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John McDougall represented a departure from the PhD scientists who have more typically led the council when he was appointed in 2010.

Sean Kilpatrick/The Canadian Press

John McDougall, president of the National Research Council of Canada, is on an indefinite leave of absence for personal reasons, the federal government has confirmed.

The unannounced development comes at a turning point for the 100-year-old organization, which serves as the federal government's primary research arm and which took a hard turn toward the commercial sector under former prime minister Stephen Harper.

In a letter to staff last week, acting president Maria Aubrey wrote that a planned reorganization of the research council from three to five divisions, expected to take effect on April 1, had been postponed. The letter said that part of the reason for the delay was to "ensure alignment with the federal government's emerging innovation agenda."

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Both the research council's role and Mr. McDougall's tenure as its president have been contentious topics in recent years. A former petroleum engineer with Imperial Oil Ltd. and CEO of the Alberta Research Council, Mr. McDougall represented a departure from the PhD scientists who have more typically led the council when he was appointed in 2010. His tenure marked the NRC's redirection from an emphasis on basic science to the research needs of private industry.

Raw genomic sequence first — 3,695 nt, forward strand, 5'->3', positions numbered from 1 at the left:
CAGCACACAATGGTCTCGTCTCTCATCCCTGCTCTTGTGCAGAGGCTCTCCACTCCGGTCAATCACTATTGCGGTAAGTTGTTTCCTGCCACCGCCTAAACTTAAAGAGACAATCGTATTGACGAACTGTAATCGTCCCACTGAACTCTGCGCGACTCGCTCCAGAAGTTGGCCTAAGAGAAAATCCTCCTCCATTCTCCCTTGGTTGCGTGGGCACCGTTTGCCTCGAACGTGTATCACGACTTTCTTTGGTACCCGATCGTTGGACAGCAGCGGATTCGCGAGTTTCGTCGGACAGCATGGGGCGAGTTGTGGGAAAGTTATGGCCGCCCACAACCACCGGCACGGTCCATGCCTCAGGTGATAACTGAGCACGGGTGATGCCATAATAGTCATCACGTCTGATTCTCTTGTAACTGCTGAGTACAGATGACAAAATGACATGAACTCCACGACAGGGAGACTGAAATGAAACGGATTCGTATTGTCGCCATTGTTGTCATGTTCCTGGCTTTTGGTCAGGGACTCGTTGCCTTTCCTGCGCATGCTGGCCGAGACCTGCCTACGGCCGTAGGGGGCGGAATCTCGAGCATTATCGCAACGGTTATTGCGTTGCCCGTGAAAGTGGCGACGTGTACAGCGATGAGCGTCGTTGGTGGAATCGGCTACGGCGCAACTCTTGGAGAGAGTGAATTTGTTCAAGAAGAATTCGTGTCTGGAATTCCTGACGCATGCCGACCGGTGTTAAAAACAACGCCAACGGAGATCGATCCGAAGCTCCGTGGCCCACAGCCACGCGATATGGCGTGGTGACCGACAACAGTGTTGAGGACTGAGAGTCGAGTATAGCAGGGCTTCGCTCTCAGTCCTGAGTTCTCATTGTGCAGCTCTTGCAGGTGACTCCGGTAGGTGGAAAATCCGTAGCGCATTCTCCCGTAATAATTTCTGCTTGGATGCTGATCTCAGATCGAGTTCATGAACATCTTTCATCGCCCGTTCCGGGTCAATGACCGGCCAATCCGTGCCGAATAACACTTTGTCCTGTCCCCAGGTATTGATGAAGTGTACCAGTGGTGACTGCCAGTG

Last week, before news of Mr. McDougall's leave became public, federal Science Minister Kirsty Duncan told The Globe and Mail that she was "trying to get a handle" on the NRC's recent evolution. Ms. Duncan is one of three ministers with overlapping roles that interact with research council.

"I've been watching where they are in their transformation and where they are in the broader science, technology ecosystem," she added.

In the recent federal budget, Ms. Duncan was tasked with leading a comprehensive review of "all elements of federal support for fundamental science over the coming year." The minister said she was in the initial stages of setting up the review and did not say to what extent it might encompass the NRC.

The NRC has a storied past that began with its founding during the First World War in 1916, followed by the establishment of permanent research laboratories on Sussex Drive in Ottawa in 1932. Over the years, it has played a role in a number of key innovations, including the invention of radar and the development of canola. More recently it has been at the forefront of laser physics and imaging, including an adaptive optics system that NRC researchers are currently developing for the Thirty Meter Telescope, as part of Canada's share in that international project.

The council is also known for its Industrial Research Assistance Program, which provides technical advice and support for small- and medium-sized businesses to enhance innovation in the private sector, an area where Canada is known to lag. The new budget commits an additional $50-million to the program in the current fiscal year while a longer-term strategy on innovation is under development.

If Mr. McDougall's departure is permanent, a key question will be what role Justin Trudeau's government now sees for the NRC and its nearly 4,000 employees. Although universities increasingly account for the bulk of scientific research in Canada, many policy experts see the NRC's laboratories, scientists and specialized technical support staff as a necessary component of a national scientific enterprise.

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Arthur Carty, executive director of the Waterloo Institute for Nanotechnology and president of the council from 1994 to 2004, said that the NRC should seek to strengthen partnerships with universities to maintain its relevance, and that its success would ultimately depend on its ability to attract and foster world-class research talent.

"It's the people that make the difference," he said. "You get the bright people who want to achieve something, then you can make it work."

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